A Sign of the Season

I was sitting at my desk, working away, when my sweetie got back from the store. Being the heckuva guy I am, I offered to help carry supplies up to the apartment. I hauled a box up the stairs that contained, among other things, nine pounds of semi-sweet chocolate, ten pounds of sugar, twenty pounds of flour, and various dried fruit (including 4.5 pounds of raisins). Also included on this shopping trip was a few pounds of butter and some other yummy supplies.

Soon all this will be cookies!

Soon all this will be cookies!


Yep, there’s going to be some baking going on!

NaNoWriMo Wrapup

Well, November’s in the books and another noveling adventure is over. On the strength of a 7000-word Saturday and an 8000-word Sunday, I flashed across the finish line in a blaze of mediocrity, with 22 hours to spare.

woo hoo!

woo hoo!

The first draft of almost every novel ever written is terrible, which is one of the reasons I like NaNoWriMo. I can spend a month and spew out a draft that is 81% crap, or I can spend months of hard work and craft a first draft that is 73% crap. (Of course that assumes that at the end of the month I have a complete draft, which I haven’t managed to pull off lately.)

So after that exercise in long-winded blathery, I’d like to give you a long-winded summary of the results. You don’t have to thank me, it’s what I do.

Before I get to that, though, I would like to share a lesson I learned this year. It’s not the first time I’ve learned it, but it really hit home this time around. There I was, off on a tangent with a secondary character who didn’t like his job and wasn’t doing it well. Meanwhile I was recognizing that there was no way I was going to finish the story by the end of the month. I stopped right in the middle of the scene and told myself out loud, “Get to the action!” I had a lot of events mapped out in my mind, conflict and death and love and all-out vampire smackdown. Why was I writing about Troy being a whiny little jerk?

Get to the action. I really need to do that more, in everything I write. I think I will write a little program that will flash “GET TO THE ACTION” on my screen every hour whenever Jer’s Novel Writer is the front application.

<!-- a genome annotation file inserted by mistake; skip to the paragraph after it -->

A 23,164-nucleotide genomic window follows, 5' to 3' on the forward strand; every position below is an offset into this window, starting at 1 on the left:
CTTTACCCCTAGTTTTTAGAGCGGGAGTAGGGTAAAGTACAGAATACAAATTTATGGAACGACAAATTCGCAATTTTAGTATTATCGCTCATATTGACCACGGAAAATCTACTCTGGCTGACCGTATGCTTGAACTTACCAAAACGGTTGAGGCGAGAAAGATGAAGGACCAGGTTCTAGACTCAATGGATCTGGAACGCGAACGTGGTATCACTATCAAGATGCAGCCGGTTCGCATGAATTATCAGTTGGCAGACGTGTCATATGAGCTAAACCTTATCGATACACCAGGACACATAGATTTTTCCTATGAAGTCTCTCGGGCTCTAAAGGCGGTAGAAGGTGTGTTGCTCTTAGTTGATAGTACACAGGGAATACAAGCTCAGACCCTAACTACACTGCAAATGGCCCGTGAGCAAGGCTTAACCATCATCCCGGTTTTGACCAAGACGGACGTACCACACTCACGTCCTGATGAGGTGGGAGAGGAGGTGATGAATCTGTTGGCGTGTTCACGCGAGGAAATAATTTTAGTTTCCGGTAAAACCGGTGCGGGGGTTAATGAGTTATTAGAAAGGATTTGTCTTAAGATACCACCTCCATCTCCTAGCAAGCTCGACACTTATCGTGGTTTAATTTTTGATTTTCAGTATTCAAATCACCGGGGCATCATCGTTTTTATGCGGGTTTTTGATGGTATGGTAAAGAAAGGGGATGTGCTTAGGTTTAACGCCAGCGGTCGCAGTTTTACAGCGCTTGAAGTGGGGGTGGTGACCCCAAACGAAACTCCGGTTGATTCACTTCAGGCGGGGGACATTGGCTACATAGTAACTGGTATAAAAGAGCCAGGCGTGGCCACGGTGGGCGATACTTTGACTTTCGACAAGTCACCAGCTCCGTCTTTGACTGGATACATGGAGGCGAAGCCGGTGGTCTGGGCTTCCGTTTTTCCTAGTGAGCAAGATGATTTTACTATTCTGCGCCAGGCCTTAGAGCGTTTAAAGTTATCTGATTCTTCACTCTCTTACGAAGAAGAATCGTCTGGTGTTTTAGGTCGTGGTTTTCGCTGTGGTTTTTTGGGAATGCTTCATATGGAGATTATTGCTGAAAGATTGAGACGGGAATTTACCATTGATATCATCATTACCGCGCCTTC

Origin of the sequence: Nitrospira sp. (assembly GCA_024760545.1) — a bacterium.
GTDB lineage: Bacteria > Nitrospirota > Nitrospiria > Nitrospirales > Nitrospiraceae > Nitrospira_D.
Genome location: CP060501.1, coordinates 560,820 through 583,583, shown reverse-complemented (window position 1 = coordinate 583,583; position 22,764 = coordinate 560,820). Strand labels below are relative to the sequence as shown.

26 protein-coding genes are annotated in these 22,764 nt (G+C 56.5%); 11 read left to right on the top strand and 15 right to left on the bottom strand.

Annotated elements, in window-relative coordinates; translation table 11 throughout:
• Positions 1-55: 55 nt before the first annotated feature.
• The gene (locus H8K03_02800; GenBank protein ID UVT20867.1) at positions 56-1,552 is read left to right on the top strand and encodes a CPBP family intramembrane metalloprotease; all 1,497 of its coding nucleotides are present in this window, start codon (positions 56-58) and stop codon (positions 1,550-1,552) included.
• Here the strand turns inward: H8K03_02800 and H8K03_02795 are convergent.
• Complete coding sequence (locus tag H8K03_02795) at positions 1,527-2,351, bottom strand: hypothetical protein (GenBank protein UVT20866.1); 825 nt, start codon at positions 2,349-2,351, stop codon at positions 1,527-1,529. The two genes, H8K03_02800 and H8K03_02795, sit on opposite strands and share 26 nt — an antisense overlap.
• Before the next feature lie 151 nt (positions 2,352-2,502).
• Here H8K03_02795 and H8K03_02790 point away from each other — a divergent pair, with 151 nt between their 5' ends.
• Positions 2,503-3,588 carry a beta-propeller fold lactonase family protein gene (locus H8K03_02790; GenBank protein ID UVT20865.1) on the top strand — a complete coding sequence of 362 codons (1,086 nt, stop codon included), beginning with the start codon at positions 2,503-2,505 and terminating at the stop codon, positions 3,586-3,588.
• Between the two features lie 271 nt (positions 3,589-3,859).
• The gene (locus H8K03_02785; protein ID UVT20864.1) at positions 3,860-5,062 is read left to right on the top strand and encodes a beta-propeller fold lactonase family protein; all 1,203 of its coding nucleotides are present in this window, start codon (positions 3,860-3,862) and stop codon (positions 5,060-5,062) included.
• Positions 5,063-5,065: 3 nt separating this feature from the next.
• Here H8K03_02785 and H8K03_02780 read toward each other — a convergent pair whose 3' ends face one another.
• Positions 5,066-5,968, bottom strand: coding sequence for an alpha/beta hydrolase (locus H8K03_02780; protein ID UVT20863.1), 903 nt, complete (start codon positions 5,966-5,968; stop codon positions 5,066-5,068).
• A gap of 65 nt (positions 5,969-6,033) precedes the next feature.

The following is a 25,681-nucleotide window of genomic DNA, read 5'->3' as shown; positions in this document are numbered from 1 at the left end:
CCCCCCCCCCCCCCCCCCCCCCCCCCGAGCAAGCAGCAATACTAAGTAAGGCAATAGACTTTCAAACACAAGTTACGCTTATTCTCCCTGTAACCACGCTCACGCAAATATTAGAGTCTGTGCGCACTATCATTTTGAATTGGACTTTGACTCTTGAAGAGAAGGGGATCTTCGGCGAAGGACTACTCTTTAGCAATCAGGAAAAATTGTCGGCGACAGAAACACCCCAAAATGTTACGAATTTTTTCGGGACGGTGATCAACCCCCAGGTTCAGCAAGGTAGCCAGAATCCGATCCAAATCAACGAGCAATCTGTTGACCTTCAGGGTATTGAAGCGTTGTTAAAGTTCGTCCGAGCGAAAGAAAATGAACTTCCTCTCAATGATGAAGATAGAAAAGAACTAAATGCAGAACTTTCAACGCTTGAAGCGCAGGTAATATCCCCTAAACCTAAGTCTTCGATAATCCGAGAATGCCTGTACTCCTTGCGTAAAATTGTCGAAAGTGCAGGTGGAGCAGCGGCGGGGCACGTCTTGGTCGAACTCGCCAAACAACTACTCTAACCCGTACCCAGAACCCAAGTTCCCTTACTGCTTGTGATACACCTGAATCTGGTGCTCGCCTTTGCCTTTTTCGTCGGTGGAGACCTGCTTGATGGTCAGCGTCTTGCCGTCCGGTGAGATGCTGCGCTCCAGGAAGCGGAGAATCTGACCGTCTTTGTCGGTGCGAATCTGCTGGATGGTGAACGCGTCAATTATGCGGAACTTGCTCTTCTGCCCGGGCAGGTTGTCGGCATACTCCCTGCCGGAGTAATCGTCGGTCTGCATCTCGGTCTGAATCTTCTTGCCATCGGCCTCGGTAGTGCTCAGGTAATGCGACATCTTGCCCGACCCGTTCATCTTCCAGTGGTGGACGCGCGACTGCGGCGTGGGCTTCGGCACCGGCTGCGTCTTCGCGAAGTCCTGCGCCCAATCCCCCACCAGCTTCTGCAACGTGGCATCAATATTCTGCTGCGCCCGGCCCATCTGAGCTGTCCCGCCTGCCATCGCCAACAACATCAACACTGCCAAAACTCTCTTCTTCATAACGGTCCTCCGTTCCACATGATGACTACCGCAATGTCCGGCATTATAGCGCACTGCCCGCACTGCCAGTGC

I got to the action. Here then are some notes about the fruits of my labor.

**** Minor spoilers ahead! That probably doesn’t matter, unless you want to read a sloppy partial realization of the following. Much of the vampire world backstory is never explicitly stated. ****

The Vampire World

I borrowed from extant vampire literature, of course, and I took many of the ideas you guys supplied and ran with them. Should this book ever see the light of day, some of you will be able to point to bits and say, “that was my idea!”

Modern vampire culture is tightly regulated. Vampires must get a permit to hunt, and creation of new vampires is carefully regulated. There is a council of nine vampires that rules on the authority of the charter, a document that spells out the political structure of vampire society. Theoretically, the members of the council are also bound by the laws of the charter.

Since the council members are immortal, there’s not much room for advancement for younger, ambitious members of society. The council is isolated from humanity (many of them feel walking in a city the way we would in a stockyard), and some members are quick to abuse their power. This has led to a volatile situation.

There is a handful of old, powerful vampires who existed before the charter, who enjoy a degree of autonomy within their own territories. These vampires can hunt and convert new vampires without the blessing of the council, but they know that they cannot push things too far. Some members of the council wish to end their special status.

Vampires are truly immortal. Sunlight causes them enormous pain and harm, but given enough time even a vampire with a full ‘sunburn’ will recover completely.

Hunting permits specify a grade of human, from grade zero – drug addicts and bums, the equivalent of a human eating out of a dumpster – to grade five. Grade five humans are rare and tend to be missed when they are killed, so most vampires go their entire lives without tasting a grade-five human. Such delicacies are one of the perks of wealth and power in vampire society.

Throughout most of history, vampires were very selective concerning which humans they would bring into their ranks. This had benefits for both races, but vampires have always been more technologically advanced than humanity. There was a period, however, when many of the more powerful vampires assembled harems. Over the period of two centuries the population of vampires spiked, while the new vampires were selected for physical beauty and special skills (ahem) rather than intelligence of personality traits. Eventually the council cracked down on this practice (once they all had their own harems), and since that time it has been almost impossible for the council to agree on a new conversion.